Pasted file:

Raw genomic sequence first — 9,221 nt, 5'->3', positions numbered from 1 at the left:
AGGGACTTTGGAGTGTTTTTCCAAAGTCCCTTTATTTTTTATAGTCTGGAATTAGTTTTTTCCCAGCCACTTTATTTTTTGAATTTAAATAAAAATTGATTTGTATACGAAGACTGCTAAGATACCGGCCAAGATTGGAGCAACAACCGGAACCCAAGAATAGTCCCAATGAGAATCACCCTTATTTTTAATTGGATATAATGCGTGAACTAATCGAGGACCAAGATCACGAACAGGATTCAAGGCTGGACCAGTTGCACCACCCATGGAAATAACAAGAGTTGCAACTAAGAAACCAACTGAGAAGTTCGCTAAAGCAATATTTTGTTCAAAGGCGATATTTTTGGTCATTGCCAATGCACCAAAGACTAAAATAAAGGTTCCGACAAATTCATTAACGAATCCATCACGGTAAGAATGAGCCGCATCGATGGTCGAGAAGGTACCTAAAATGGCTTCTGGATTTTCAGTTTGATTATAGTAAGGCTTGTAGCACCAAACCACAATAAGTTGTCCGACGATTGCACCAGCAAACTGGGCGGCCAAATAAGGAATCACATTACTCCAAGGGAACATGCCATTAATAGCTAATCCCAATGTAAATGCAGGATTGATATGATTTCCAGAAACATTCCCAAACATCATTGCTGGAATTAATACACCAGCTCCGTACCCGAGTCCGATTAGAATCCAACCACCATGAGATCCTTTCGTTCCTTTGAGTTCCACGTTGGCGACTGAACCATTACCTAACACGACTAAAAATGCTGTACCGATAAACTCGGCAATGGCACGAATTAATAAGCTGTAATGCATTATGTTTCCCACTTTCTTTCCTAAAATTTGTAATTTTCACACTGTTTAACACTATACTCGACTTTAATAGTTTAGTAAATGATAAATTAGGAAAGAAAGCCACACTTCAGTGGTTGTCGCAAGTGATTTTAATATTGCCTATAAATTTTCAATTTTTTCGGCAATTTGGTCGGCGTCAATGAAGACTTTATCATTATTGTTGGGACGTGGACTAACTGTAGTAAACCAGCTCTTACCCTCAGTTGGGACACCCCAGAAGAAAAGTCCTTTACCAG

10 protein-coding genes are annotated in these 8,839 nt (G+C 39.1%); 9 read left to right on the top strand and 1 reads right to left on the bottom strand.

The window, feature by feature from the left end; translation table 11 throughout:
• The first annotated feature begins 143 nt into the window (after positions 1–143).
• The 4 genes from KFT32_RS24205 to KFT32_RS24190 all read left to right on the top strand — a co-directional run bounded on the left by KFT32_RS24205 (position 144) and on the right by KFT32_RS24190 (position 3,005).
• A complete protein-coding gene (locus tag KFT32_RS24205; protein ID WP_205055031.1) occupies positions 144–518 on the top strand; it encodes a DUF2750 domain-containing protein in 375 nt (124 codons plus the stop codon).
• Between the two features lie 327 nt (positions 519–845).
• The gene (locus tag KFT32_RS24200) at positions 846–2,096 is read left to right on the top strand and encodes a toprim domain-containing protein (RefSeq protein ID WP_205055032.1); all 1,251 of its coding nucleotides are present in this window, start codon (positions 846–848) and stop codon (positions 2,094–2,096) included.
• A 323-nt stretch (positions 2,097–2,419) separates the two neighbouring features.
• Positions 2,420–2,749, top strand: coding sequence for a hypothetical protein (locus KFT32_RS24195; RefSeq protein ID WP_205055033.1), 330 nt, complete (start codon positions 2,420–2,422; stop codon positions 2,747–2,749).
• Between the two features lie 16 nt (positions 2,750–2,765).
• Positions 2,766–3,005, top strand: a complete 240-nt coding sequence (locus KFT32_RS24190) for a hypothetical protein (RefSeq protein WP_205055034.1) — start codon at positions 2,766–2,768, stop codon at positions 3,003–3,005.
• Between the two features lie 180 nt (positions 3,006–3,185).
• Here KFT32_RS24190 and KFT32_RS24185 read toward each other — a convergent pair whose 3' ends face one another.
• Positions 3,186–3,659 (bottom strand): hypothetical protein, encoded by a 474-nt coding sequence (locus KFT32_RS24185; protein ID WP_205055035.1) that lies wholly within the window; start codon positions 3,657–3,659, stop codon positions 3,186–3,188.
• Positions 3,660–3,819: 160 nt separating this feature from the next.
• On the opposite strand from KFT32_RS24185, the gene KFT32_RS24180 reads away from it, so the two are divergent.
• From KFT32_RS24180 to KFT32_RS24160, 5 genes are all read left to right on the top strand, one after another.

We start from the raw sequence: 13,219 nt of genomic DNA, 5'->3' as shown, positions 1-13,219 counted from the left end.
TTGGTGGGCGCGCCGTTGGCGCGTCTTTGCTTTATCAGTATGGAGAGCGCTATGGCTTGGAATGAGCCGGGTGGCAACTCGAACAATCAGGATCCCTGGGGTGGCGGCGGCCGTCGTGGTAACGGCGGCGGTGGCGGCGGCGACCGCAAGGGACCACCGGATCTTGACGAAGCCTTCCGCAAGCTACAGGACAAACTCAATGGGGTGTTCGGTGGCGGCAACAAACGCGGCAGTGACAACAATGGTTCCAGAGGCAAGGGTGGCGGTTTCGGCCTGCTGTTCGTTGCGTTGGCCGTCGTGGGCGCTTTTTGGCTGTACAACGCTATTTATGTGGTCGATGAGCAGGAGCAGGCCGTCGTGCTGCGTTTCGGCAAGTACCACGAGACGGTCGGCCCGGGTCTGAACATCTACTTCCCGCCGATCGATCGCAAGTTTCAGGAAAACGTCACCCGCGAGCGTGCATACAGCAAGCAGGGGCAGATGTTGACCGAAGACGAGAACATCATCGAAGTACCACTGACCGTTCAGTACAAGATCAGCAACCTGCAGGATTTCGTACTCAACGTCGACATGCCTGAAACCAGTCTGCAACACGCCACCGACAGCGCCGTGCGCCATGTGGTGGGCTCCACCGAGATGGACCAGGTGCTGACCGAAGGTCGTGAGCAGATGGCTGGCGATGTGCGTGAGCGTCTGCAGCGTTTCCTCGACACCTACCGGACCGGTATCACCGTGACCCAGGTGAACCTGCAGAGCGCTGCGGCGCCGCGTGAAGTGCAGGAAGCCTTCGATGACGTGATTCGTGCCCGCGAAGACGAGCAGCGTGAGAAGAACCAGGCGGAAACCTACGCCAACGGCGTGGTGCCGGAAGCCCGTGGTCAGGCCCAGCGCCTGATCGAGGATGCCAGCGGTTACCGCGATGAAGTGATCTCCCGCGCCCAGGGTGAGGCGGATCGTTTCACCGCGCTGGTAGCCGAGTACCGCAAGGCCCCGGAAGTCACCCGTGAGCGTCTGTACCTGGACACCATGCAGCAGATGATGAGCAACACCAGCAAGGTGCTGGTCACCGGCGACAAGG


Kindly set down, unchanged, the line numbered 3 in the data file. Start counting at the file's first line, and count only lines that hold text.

10 protein-coding genes are annotated in these 8,839 nt (G+C 39.1%); 9 read left to right on the top strand and 1 reads right to left on the bottom strand.